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How Long Do You Have to File Probate After Death in Florida? A Legal Expert’s Guide

February 8, 2023
  1. introduction

The probate process is the legal procedure for distributing a deceased person’s assets to their beneficiaries. The process typically involves verifying the validity of the deceased person’s will, if one exists, and managing the distribution of assets according to the will or Florida intestacy law if there is no will.

It is important to understand the probate deadlines in Florida to ensure that the probate process is handled correctly and efficiently. Failing to meet the deadlines can result in serious consequences, including delays in the distribution of assets and potential legal issues.

The purpose of this blog post is to provide a comprehensive guide to the probate process in Florida, including the probate deadlines. The post is intended for those who have recently lost a loved one and need to know the steps to take to file probate and ensure that the assets are distributed according to the deceased person’s wishes or state law. With this information, individuals can make informed decisions and take the necessary steps to ensure that the probate process is handled correctly.


Florida Probate is a Court administered proceeding to transfer a decedent’s assets to his/her rightful heirs or beneficiaries according to a Will if one exists and if not pursuant to state law. It also provides a procedure for creditors to file claims against those assets for unpaid debt.

The probate administration process in Florida typically involves the following steps:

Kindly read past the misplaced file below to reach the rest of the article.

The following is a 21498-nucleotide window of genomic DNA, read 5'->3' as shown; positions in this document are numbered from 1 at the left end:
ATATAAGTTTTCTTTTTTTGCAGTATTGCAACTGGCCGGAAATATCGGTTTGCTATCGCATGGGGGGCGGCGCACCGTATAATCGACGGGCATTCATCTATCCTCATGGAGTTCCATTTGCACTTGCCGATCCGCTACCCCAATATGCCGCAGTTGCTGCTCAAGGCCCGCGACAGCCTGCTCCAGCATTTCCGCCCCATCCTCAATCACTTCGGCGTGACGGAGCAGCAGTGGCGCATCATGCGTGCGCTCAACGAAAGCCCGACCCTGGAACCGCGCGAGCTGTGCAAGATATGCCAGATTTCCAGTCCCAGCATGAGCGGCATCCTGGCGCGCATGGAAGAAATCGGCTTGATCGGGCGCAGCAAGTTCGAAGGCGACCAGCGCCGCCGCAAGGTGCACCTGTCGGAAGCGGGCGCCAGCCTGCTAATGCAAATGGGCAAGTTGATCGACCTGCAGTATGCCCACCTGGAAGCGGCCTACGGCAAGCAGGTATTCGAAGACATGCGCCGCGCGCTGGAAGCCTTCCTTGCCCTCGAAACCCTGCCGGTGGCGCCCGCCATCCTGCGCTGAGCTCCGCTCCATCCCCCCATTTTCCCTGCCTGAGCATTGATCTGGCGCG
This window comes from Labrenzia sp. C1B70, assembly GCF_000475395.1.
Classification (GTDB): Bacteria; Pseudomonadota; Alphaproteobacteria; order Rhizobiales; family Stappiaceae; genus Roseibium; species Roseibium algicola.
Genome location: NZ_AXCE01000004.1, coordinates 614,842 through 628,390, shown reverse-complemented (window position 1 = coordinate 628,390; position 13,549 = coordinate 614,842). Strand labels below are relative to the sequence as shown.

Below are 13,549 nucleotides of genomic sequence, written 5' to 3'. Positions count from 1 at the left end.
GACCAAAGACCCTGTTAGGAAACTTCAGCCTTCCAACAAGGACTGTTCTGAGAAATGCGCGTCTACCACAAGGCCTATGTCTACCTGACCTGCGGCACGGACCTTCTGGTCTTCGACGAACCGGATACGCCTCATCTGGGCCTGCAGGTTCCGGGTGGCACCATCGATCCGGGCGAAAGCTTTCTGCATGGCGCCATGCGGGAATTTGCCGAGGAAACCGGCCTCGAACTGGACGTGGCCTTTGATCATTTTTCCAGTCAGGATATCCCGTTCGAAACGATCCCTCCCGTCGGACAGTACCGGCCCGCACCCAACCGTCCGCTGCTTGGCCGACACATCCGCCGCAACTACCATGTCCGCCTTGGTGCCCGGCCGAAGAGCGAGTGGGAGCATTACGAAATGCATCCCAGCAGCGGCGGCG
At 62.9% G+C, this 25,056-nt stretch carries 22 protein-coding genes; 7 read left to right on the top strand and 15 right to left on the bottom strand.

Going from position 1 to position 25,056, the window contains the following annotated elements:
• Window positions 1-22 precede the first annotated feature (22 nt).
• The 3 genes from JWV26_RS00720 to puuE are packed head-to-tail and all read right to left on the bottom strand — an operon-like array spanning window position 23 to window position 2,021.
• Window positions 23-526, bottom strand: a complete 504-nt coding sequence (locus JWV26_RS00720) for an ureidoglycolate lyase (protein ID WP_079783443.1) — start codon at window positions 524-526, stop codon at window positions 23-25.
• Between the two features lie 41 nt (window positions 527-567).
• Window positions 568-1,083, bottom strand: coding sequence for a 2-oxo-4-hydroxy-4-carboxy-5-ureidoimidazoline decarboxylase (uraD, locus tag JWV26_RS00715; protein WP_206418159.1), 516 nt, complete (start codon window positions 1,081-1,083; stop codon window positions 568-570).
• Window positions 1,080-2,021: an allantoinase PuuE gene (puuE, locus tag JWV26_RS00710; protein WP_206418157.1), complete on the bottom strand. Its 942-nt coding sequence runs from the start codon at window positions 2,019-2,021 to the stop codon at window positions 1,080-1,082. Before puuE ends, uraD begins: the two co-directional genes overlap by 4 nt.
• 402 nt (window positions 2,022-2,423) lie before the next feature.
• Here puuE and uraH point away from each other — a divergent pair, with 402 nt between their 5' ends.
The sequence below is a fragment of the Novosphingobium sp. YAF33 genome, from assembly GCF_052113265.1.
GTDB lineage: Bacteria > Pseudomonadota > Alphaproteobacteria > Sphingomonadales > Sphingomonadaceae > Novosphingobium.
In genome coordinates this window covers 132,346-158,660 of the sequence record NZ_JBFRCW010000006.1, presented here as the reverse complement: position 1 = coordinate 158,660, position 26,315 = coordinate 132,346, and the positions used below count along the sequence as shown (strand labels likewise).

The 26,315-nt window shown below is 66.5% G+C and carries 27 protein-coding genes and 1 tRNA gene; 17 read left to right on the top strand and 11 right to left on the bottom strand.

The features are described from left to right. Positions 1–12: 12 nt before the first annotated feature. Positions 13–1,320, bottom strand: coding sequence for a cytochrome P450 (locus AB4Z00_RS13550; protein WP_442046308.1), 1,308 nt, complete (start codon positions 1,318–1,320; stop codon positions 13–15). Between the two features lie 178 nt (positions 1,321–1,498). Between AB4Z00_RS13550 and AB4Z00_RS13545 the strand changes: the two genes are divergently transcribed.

1. Probate Deadline in Florida

While there is no statute of limitations on the initiation of a Probate case in Florida there are several major factors that require a prompt administration. First consider Fla. Stat. 732.901 – Production of Wills:

732.901 Production of wills.—

(1) The custodian of a will must deposit the will with the clerk of the court having venue of the estate of the decedent within 10 days after receiving information that the testator is dead. The custodian must supply the testator’s date of death or social security number to the clerk upon deposit.

(2) Upon petition and notice, the custodian of any will may be compelled to produce and deposit the will as provided in subsection (1). All costs, damages, and a reasonable attorney’s fee shall be adjudged to petitioner against the delinquent custodian if the court finds that the custodian had no just or reasonable cause for failing to deposit the will.

So the failure to timely deposit a Last Will and Testament within ten days of the date of death is a violation of Florida law and can also lead to the recovery of attorney fees. In Florida a Last Will and Testament should be provided to the appropriate clerk of court (where the decedent resided or owned property). Then the Clerk of Court will create what is called a Will Deposit Case number. Notably this is not the initiation of a Probate but it is a requirement and the depositing of a Last Will and Testament will often motivate beneficiaries to begin.